The Disney/Obamacare story, and what's really driving employment in the theme park business
Published: October 2, 2013 at 10:32 PM
Some background: The basic premise behind the law is "no more freeloading." You've got to pay for health insurance, either by having your employer pay for it on your behalf, or by buying it yourself. So the law requires companies to buy health insurance for employees who work over a certain number of hours a year.
Walt Disney World has decided to just go ahead and bump some of those eligible employees up to full-time status, which means more hours and benefits for those workers. But a story earlier this year reported that SeaWorld would cut hours for some of its employees in the same situation, so that it wouldn't be required to pay for their health insurance.
Opponents of the administration jumped all over the SeaWorld story, citing it as evidence that Obamacare would hurt employees. Now, supporters of the administration are crowing about Disney, and how this shows Obamacare is helping employees get better deals at work.
But changes in health care laws don't drive employers' decisions about adding or cutting hours nearly as much as one other factor does — how much money the company's making.
If there's money on the table to be had, companies will add the workers and hours they need to collect it. If there's no money there, hours and employees soon will be going away, too.
A little perspective here. The 400-some employees moving up to full time at Disney represent fewer than two percent of the resort's part-time workers. And Disney moves some part-timers to full time nearly every year at the end of summer. (Long ago, when I worked at Walt Disney World, I started as a "CT" [casual temporary] — part-time, seasonal — employee, but moved to full time at the end of the summer following my senior year in college. And no one outside his family knew who Barack Obama was back then.)
Obamacare or no, Disney's theme parks are having a good year, by all financial reports. So Disney can afford to bump up its employees' hours to take advantage and try keep its customers coming back. SeaWorld's suffered a tough year for attendance, so it shouldn't surprise anyone that company might be less willing to add hours, and might even be looking to cut.
What we don't know yet is how many employee hours Disney or SeaWorld is adding or cutting overall at their parks. That's what will really tell us about what's happening to employment. (In fact, SeaWorld is adding some full-time employees, too.) The new health care law might encourage a company to push a few part-time employees near the cut-off threshold to one side or the other of that cut-off. But those all-important revenue numbers will determine how many employee hours a company adds or cuts overall.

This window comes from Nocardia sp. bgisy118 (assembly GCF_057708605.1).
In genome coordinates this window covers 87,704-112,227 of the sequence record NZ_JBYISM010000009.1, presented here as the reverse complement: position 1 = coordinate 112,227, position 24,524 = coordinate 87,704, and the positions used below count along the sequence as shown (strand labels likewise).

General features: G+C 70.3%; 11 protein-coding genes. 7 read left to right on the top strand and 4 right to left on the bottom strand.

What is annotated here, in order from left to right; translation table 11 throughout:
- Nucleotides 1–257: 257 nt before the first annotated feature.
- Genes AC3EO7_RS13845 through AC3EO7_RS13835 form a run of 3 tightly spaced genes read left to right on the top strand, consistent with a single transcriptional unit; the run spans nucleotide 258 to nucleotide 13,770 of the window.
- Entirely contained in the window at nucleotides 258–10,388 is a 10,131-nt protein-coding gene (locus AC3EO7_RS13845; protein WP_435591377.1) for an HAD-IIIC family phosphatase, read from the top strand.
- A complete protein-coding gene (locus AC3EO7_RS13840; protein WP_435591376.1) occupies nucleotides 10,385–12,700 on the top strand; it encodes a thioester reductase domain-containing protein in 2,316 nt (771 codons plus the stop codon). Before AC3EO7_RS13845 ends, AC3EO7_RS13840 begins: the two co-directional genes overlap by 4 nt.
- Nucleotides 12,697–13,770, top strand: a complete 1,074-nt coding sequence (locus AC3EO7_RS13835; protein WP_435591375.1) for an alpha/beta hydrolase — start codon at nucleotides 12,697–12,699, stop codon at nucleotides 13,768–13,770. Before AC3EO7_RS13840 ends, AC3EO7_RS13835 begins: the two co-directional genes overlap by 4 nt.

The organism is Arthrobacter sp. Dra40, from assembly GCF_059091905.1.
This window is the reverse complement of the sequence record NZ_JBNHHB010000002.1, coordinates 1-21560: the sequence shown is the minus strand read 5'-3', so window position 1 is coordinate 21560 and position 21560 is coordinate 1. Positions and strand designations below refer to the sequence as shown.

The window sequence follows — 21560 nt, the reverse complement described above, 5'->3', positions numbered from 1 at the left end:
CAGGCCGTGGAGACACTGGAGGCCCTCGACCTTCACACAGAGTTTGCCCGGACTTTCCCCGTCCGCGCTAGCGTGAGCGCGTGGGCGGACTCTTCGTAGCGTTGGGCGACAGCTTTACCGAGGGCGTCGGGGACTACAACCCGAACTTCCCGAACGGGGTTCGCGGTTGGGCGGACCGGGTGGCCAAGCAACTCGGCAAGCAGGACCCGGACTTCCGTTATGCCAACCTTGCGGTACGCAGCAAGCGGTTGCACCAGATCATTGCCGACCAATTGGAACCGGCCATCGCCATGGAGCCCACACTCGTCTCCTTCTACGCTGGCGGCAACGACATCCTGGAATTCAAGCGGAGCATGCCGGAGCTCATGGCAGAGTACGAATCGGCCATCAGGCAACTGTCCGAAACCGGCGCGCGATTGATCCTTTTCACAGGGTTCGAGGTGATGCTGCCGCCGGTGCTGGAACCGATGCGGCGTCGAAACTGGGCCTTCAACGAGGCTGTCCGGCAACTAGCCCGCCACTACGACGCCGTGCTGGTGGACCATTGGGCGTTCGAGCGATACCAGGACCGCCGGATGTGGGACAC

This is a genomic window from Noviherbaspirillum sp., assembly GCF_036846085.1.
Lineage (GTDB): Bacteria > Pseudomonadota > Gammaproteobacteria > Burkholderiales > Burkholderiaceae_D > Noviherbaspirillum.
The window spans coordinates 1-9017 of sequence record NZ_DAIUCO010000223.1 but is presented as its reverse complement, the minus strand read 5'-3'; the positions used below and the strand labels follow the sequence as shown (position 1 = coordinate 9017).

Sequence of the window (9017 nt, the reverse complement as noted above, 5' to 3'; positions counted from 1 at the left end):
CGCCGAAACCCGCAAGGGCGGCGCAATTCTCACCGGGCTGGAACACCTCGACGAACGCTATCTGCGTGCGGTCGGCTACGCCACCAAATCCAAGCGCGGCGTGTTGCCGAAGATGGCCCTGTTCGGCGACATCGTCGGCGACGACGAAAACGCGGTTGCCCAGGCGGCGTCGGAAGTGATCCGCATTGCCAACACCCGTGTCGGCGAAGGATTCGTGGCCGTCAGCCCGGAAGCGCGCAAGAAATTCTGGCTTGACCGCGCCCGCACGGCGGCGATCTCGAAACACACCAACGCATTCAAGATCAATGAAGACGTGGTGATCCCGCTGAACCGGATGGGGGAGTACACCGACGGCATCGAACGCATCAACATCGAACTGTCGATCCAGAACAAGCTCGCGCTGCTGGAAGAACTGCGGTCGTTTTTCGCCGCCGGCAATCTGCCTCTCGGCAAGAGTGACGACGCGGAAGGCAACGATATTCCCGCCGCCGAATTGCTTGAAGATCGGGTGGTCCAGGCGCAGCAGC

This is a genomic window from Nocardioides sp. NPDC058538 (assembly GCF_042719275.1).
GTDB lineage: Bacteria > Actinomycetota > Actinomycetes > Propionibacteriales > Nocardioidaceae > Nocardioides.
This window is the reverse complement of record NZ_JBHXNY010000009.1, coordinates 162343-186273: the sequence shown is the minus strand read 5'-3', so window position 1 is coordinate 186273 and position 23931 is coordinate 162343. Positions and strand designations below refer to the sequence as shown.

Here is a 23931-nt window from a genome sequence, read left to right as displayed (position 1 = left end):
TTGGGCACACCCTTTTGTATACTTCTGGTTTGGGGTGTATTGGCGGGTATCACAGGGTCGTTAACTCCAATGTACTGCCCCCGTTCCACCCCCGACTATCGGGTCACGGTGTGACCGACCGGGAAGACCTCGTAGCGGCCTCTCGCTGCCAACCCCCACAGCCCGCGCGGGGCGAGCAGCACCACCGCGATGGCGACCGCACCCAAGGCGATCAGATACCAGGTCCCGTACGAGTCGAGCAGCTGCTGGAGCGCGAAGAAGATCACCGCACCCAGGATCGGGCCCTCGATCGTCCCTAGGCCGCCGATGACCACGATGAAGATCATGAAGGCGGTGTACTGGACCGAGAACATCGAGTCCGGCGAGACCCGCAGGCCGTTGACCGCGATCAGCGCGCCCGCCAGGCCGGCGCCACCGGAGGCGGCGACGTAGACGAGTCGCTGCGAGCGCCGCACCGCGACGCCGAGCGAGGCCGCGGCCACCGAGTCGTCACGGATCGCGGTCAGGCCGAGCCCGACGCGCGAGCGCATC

I'm sure that companies that don't want to admit they're having a tough time might be perfectly happy to let Obamacare take the blame for their layoffs or cutbacks. And I'm also sure that companies that are adding jobs and hours are very happy for whatever positive press others are willing to give them, thanks to this being such as hot issue at the moment.
But Obamacare isn't really the big issue here. Whatever effect that law might have is nothing compared to the direction of the overall economy. When people who are willing to spend have money in their hands, companies add jobs and hours. When people willing to spend don't have cash on hand, workers get cut. (That's one the reasons why the recovery from the most recent US recession has been so sluggish. The increases in income have been going mostly to very wealthy Americans, who are less likely to spend that cash than working-class Americans would be.)
If people have money and want to spend it at Orlando-area theme parks, SeaWorld and Disney will be adding jobs and hours. And if people don't have cash, or decide to spend it elsewhere, life's gonna get tougher for people in Central Florida. That's the simple, and more accurate, story.